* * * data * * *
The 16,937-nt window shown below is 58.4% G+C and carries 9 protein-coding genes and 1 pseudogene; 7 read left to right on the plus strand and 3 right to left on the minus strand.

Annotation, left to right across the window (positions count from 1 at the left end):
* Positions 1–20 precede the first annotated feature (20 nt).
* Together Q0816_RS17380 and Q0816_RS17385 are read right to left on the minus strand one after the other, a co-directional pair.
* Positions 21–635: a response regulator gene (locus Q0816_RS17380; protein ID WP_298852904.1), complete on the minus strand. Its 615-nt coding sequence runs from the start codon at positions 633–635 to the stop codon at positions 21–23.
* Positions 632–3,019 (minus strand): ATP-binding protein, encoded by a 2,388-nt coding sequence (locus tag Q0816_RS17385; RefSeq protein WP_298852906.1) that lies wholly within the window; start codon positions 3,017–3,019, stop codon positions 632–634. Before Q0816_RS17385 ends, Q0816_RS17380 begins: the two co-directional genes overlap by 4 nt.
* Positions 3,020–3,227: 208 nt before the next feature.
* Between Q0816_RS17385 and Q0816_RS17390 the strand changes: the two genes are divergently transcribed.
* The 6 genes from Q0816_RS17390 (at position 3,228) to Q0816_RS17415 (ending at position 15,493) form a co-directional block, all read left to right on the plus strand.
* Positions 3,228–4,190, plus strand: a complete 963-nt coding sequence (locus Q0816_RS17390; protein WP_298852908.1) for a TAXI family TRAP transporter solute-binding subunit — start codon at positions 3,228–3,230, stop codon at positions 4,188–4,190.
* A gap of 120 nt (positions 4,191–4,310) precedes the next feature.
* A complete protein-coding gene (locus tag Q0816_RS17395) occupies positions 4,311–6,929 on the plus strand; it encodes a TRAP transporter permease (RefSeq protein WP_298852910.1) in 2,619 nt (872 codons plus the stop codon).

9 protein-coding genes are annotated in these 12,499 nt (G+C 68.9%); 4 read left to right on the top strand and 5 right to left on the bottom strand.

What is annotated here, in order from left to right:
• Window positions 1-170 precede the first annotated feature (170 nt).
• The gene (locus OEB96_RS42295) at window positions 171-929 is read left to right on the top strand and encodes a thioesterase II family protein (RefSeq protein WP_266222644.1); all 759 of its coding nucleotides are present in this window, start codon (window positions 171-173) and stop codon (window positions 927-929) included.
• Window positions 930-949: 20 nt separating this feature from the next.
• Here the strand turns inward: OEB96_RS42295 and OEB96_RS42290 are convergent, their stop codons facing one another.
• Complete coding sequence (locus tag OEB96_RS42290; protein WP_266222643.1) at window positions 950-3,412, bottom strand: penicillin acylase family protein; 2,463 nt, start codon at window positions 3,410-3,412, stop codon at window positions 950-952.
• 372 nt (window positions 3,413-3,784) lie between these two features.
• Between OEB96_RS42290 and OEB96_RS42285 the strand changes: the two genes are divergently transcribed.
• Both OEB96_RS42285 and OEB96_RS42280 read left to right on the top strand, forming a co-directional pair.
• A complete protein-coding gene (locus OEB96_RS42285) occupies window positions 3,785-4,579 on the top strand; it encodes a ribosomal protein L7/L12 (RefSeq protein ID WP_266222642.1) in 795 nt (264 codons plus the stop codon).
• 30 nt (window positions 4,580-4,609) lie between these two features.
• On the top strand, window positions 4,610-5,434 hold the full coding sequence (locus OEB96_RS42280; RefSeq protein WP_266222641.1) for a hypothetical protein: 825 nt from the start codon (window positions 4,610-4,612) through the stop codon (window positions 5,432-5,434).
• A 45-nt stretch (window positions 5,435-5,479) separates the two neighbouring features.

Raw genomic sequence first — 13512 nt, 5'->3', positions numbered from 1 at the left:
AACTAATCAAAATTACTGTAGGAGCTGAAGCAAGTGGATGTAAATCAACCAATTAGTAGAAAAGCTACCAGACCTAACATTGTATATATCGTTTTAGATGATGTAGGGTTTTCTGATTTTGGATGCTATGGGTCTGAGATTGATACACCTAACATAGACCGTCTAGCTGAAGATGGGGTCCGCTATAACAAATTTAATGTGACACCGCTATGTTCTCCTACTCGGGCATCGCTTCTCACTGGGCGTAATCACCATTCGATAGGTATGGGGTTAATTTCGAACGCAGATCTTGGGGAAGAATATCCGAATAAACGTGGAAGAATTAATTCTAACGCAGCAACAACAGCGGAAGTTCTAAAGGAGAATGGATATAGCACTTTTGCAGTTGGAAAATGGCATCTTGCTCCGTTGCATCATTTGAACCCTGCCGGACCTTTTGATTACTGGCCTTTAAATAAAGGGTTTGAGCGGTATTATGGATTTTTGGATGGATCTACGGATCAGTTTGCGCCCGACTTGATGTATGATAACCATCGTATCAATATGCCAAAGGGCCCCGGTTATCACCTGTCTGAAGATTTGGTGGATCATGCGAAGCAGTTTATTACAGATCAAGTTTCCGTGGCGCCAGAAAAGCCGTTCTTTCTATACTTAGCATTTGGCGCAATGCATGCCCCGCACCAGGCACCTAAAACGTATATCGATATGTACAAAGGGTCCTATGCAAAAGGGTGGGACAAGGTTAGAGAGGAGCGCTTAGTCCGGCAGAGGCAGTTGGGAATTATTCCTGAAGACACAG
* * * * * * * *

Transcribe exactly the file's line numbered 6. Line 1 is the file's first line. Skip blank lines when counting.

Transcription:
* Positions 632–3,019 (minus strand): ATP-binding protein, encoded by a 2,388-nt coding sequence (locus tag Q0816_RS17385; RefSeq protein WP_298852906.1) that lies wholly within the window; start codon positions 3,017–3,019, stop codon positions 632–634. Before Q0816_RS17385 ends, Q0816_RS17380 begins: the two co-directional genes overlap by 4 nt.